Brain breaks are essential. They allow students to remain engaged. They reset and recharge. Research shows that even in its “default mode,” the brain is still active. This mode is the state of rest usually associated with taking a break or letting the mind wander. (University of Southern California)
On a typical day a student spends more than a quarter of their day distracted and unable to focus on the teacher. (Carnegie Mellon University) Brain breaks are a solution to that problem.
But, as important as brain breaks are, physical activity is also essential.
Schools are not meeting physical education recommendations. A study in the Journal of Education and Practice looked at 379 elementary schools in Oregon. Ninety-two percent fell short of the CDC’s recommendations for physical activity.
The Daily Mile helps schools meet physical education requirements. And, it provides students and teachers with refresh time outside of the
classroom. It is a brain break combined with physical activity.
What is The Daily Mile?
The Daily Mile takes students outdoors for 15 minutes of physical activity every day. Students can take part at whatever level is comfortable for them. They can run, jog, walk or roll – the important thing is to move for the entire 15 minutes. The program is turn-key and can adapt to any setting. Traditional schools, homeschool and daycares can all take part in The Daily Mile! Check out this video showing how a class from Parker Elementary in Texas does The Daily Mile from desk to desk.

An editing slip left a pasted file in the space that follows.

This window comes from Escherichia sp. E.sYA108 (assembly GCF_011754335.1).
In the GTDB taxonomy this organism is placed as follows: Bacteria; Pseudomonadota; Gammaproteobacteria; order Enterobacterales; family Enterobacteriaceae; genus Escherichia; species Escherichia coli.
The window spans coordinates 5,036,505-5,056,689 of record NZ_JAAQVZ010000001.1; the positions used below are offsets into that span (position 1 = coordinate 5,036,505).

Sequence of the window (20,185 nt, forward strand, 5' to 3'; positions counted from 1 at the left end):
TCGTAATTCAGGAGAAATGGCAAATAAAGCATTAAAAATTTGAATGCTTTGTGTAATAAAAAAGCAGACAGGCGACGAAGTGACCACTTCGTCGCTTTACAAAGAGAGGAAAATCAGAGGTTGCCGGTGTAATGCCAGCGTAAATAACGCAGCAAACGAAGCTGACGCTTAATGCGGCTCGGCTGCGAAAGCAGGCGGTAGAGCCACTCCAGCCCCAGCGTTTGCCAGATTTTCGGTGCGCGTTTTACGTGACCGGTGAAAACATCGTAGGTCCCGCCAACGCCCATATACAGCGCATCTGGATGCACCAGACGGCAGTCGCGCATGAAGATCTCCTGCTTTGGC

Since that study was published 24 schools in Oregon have signed up to do The Daily Mile. The Daily Mile, in partnership with the World Athletics Champions recently teamed up with athletes from the University of Oregon to visit the schools and pump up the kids during their Daily Mile. Check out these videos from Marcola Community School, Malabon Elementary School and Oakridge Elementary School.
Why is The Daily Mile the perfect brain break?
Brain breaks are usually taken at designated times. You can schedule brain breaks. They can also be when a teacher notices participation and concentration waning. The Daily Mile fits with either of these models. Sample block and period schedules show how The Daily Mile can fit into the school day.
Brain breaks provide students with many cognitive benefits. The Daily Mile provides those same benefits. Benefits of physical activity for students during class time include:
- Enhancing accuracy and reaction time on cognitive tasks (University of Illinois at Urbana-Champaign)
- Allowing students to better stay on task (Carnegie Mellon University)
- Making retaining information easier (Harvard Medical School)
- Allowing students to remember things longer (Max-Planck-Gesellschaft)
And don’t forget about the physical benefits as well.
The program is free – forever – all someone has to do to take part is sign up.
The Daily Mile is a self-sustaining brain break. The students start to crave the time they are able to get up and get outside. It only takes about 21 days, or three weeks, for the habit to form.
The Daily Mile is the perfect physical activity brain break. Children who do The Daily Mile are better learners and are also happier and healthier.